When you have COPD, there are many aspects of the disease to consider. Besides understanding how to properly use your medications and learning ways to reduce your risk of developing flare-ups, it’s important to maintain your body’s strength and muscle mass to order to support healthy breathing. That means checking your weight regularly, seeking nutritional advice from your physician, and exercising in order to maintain muscle strength. If you have late-stage COPD, maintaining body weight is even more crucial.
There are many reasons why people with COPD, especially those with emphysema, may begin to lose weight and muscle mass. It’s very common for those with breathing problems to exercise less often because they feel tired or fatigued, which may decrease appetites.
Patients with COPD and other respiratory diseases also often suffer from co-morbid diseases, such as depression, which can also contribute to weight loss. In addition, excess carbon dioxide in the blood (a symptom usually noted in those with emphysema because the body cannot exhale as fully to “push out” waste gases) can make you feel exhausted all the time because your body is using more and more of its energy to breathe. In fact, according to a recent study in the journal Chest, late-stage COPD patients with emphysema could be using as much as 20 percent more energy at rest than healthy individuals.
Complications of Weight Loss
Weight loss and decreases in muscle mass could lead to more serious complications in the lives of those with COPD, including a rise in infections, such as pneumonia.
Rapid weight loss (usually more than four to five pounds in a week) are sometimes indicative of a type of metabolic chain reaction where the body can no longer fully absorb the nutrition from foods quickly enough. In other words, the body is burning fuel more quickly than it is supplying it.
While those metabolic changes are not completely understood at this time, they appear to be similar to the wasting syndromes seen in other serious diseases where the body cannot fully benefit from proteins at a cellular level. At this point, maintaining your weight is more important than ever, as you need to preserve the muscles in your diaphragm in order to help you breathe. Some medications, such as oxandrolone (a synthetic anabolic steroid), may provide some help in restoring your weight and muscle tone.
By carefully monitoring your weight and symptoms and working with a doctor and/or nutritionist and caregiver, you can find ways to improve your diet with high-calorie, high-protein meals.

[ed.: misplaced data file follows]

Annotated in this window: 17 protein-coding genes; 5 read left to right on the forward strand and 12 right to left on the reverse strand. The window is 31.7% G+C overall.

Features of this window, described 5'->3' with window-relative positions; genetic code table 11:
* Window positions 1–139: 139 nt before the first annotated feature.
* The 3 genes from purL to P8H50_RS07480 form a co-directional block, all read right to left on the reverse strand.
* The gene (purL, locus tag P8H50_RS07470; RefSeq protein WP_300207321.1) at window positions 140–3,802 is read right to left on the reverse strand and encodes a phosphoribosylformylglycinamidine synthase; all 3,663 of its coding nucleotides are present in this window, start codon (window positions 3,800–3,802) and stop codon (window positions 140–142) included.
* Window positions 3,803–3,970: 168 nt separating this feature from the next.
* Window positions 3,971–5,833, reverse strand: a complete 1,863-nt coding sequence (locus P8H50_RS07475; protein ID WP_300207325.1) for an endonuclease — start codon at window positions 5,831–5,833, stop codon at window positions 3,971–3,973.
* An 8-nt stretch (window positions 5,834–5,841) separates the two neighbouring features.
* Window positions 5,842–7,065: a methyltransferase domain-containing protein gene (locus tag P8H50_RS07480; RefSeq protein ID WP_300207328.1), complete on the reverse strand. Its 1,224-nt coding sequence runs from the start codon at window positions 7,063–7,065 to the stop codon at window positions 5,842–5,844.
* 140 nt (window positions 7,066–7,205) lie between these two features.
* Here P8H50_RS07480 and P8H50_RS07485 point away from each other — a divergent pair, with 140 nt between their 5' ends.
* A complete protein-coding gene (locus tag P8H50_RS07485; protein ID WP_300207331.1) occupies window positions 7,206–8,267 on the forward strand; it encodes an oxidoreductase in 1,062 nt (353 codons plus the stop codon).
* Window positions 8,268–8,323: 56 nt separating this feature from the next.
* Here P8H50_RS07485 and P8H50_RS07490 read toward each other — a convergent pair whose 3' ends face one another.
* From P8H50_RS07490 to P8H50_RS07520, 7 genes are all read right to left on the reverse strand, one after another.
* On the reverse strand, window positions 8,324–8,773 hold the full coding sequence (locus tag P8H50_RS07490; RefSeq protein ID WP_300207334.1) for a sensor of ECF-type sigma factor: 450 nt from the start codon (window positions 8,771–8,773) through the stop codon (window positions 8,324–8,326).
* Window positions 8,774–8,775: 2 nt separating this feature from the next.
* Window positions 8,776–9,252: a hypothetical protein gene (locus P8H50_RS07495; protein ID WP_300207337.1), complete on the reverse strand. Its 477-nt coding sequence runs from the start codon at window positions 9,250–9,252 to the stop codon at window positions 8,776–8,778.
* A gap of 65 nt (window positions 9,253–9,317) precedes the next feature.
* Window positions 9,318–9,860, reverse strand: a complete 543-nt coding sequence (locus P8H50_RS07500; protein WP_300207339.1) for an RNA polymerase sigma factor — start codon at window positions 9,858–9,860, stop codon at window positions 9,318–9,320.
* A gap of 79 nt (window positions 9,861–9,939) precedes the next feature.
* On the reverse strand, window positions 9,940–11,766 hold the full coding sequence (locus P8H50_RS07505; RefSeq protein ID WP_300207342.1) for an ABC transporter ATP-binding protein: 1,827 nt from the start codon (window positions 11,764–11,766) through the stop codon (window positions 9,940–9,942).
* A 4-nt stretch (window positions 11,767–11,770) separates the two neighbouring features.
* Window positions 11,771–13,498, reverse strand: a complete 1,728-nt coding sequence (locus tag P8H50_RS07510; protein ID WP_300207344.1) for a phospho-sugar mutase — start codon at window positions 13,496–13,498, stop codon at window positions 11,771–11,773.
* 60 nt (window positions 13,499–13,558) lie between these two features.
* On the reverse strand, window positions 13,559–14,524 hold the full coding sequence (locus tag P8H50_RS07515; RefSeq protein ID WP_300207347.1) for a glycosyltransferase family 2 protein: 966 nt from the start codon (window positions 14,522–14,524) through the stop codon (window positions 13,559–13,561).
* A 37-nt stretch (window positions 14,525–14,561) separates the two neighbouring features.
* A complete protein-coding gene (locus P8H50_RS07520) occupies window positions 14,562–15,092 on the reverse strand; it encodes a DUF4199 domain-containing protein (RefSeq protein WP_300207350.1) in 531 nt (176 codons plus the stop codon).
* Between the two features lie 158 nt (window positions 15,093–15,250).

Here are some basic tips to help give you ideas about how to increase your daily caloric intake:
- Try eating six small meals instead of three large ones. The smaller stomach contents may make it easier to breathe.
- Use bronchodilator medications to clear your airways before eating.
- Drink plenty of water to decrease the thickness of mucus, but not if your doctor advises against too much fluid intake because of complications from fluid retention.
- Consider adding nutritional shake supplements as between-meal snacks, like Boost or Ensure.
- Limit sodium intake, as it contributes to fluid retention and may make you feel bloated.
- Choose easy-to-prepare foods and keep high-energy snacks within reach.
- Eat foods that are high in protein and fat, like whole milk and cheese.
- Add condiments to meals like mayonnaise and ketchup.
- Try drinking fluids after eating so you don’t fill up on liquids.
- Increase the caloric intake of familiar foods by adding high-calorie additives, such as a hard-boiled egg inside meatloaf or finely chopped nuts to salads and yogurts.
- Eat with friends and family and/or play music while you eat to improve your mood.
- Avoid “empty calorie” foods and beverages like soda, sweets, and candy.
Work closely with your doctor to avoid any weight loss, even if it’s minor. Check your weight daily and ask your doctor how many calories you should be consuming each day and then try to meet those goals. Don’t forget to stay as upbeat and as mobile as possible.
If you fear that you may be at risk for losing weight, your doctor can likely help you plan a strategy, including adding medications that may help.